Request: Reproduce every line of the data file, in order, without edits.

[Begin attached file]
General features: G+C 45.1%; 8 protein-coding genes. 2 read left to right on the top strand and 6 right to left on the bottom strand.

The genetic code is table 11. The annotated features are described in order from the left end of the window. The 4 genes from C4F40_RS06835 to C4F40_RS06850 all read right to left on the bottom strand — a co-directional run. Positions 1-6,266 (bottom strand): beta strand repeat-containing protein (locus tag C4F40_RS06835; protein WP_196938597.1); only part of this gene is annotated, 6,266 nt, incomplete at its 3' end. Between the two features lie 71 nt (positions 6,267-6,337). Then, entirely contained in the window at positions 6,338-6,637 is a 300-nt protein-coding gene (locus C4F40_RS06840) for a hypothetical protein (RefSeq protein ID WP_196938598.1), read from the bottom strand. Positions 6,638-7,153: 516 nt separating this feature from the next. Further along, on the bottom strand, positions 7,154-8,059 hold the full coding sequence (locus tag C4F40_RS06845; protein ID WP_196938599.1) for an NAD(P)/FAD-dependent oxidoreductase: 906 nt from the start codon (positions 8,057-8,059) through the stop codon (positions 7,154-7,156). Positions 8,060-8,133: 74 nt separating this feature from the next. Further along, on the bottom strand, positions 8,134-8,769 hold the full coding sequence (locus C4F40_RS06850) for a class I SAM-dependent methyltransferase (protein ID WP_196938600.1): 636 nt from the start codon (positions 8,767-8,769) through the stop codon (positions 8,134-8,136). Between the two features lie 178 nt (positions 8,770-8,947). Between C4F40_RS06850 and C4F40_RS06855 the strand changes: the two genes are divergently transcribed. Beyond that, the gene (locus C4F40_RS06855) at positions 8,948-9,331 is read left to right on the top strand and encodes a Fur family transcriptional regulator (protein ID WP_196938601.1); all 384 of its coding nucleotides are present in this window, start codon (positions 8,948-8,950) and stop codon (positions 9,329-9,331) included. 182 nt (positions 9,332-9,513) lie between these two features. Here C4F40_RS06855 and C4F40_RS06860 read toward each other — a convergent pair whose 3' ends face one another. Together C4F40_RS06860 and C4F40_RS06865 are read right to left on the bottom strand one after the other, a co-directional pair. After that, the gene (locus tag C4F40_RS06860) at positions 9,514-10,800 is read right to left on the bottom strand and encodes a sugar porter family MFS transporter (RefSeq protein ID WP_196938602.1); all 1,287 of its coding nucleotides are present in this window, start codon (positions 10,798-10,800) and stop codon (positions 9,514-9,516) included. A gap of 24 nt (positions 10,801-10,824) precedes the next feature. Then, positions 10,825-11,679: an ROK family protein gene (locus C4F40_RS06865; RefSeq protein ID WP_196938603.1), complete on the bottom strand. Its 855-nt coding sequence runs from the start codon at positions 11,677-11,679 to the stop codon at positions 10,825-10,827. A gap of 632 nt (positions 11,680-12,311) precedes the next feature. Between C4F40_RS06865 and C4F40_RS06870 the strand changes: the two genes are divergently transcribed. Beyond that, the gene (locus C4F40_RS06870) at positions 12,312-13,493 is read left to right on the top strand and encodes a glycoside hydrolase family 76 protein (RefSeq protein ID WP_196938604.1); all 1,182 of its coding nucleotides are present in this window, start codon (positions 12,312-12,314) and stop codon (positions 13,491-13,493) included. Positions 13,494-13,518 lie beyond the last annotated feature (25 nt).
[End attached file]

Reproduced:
General features: G+C 45.1%; 8 protein-coding genes. 2 read left to right on the top strand and 6 right to left on the bottom strand.

The genetic code is table 11. The annotated features are described in order from the left end of the window. The 4 genes from C4F40_RS06835 to C4F40_RS06850 all read right to left on the bottom strand — a co-directional run. Positions 1-6,266 (bottom strand): beta strand repeat-containing protein (locus tag C4F40_RS06835; protein WP_196938597.1); only part of this gene is annotated, 6,266 nt, incomplete at its 3' end. Between the two features lie 71 nt (positions 6,267-6,337). Then, entirely contained in the window at positions 6,338-6,637 is a 300-nt protein-coding gene (locus C4F40_RS06840) for a hypothetical protein (RefSeq protein ID WP_196938598.1), read from the bottom strand. Positions 6,638-7,153: 516 nt separating this feature from the next. Further along, on the bottom strand, positions 7,154-8,059 hold the full coding sequence (locus tag C4F40_RS06845; protein ID WP_196938599.1) for an NAD(P)/FAD-dependent oxidoreductase: 906 nt from the start codon (positions 8,057-8,059) through the stop codon (positions 7,154-7,156). Positions 8,060-8,133: 74 nt separating this feature from the next. Further along, on the bottom strand, positions 8,134-8,769 hold the full coding sequence (locus C4F40_RS06850) for a class I SAM-dependent methyltransferase (protein ID WP_196938600.1): 636 nt from the start codon (positions 8,767-8,769) through the stop codon (positions 8,134-8,136). Between the two features lie 178 nt (positions 8,770-8,947). Between C4F40_RS06850 and C4F40_RS06855 the strand changes: the two genes are divergently transcribed. Beyond that, the gene (locus C4F40_RS06855) at positions 8,948-9,331 is read left to right on the top strand and encodes a Fur family transcriptional regulator (protein ID WP_196938601.1); all 384 of its coding nucleotides are present in this window, start codon (positions 8,948-8,950) and stop codon (positions 9,329-9,331) included. 182 nt (positions 9,332-9,513) lie between these two features. Here C4F40_RS06855 and C4F40_RS06860 read toward each other — a convergent pair whose 3' ends face one another. Together C4F40_RS06860 and C4F40_RS06865 are read right to left on the bottom strand one after the other, a co-directional pair. After that, the gene (locus tag C4F40_RS06860) at positions 9,514-10,800 is read right to left on the bottom strand and encodes a sugar porter family MFS transporter (RefSeq protein ID WP_196938602.1); all 1,287 of its coding nucleotides are present in this window, start codon (positions 10,798-10,800) and stop codon (positions 9,514-9,516) included. A gap of 24 nt (positions 10,801-10,824) precedes the next feature. Then, positions 10,825-11,679: an ROK family protein gene (locus C4F40_RS06865; RefSeq protein ID WP_196938603.1), complete on the bottom strand. Its 855-nt coding sequence runs from the start codon at positions 11,677-11,679 to the stop codon at positions 10,825-10,827. A gap of 632 nt (positions 11,680-12,311) precedes the next feature. Between C4F40_RS06865 and C4F40_RS06870 the strand changes: the two genes are divergently transcribed. Beyond that, the gene (locus C4F40_RS06870) at positions 12,312-13,493 is read left to right on the top strand and encodes a glycoside hydrolase family 76 protein (RefSeq protein ID WP_196938604.1); all 1,182 of its coding nucleotides are present in this window, start codon (positions 12,312-12,314) and stop codon (positions 13,491-13,493) included. Positions 13,494-13,518 lie beyond the last annotated feature (25 nt).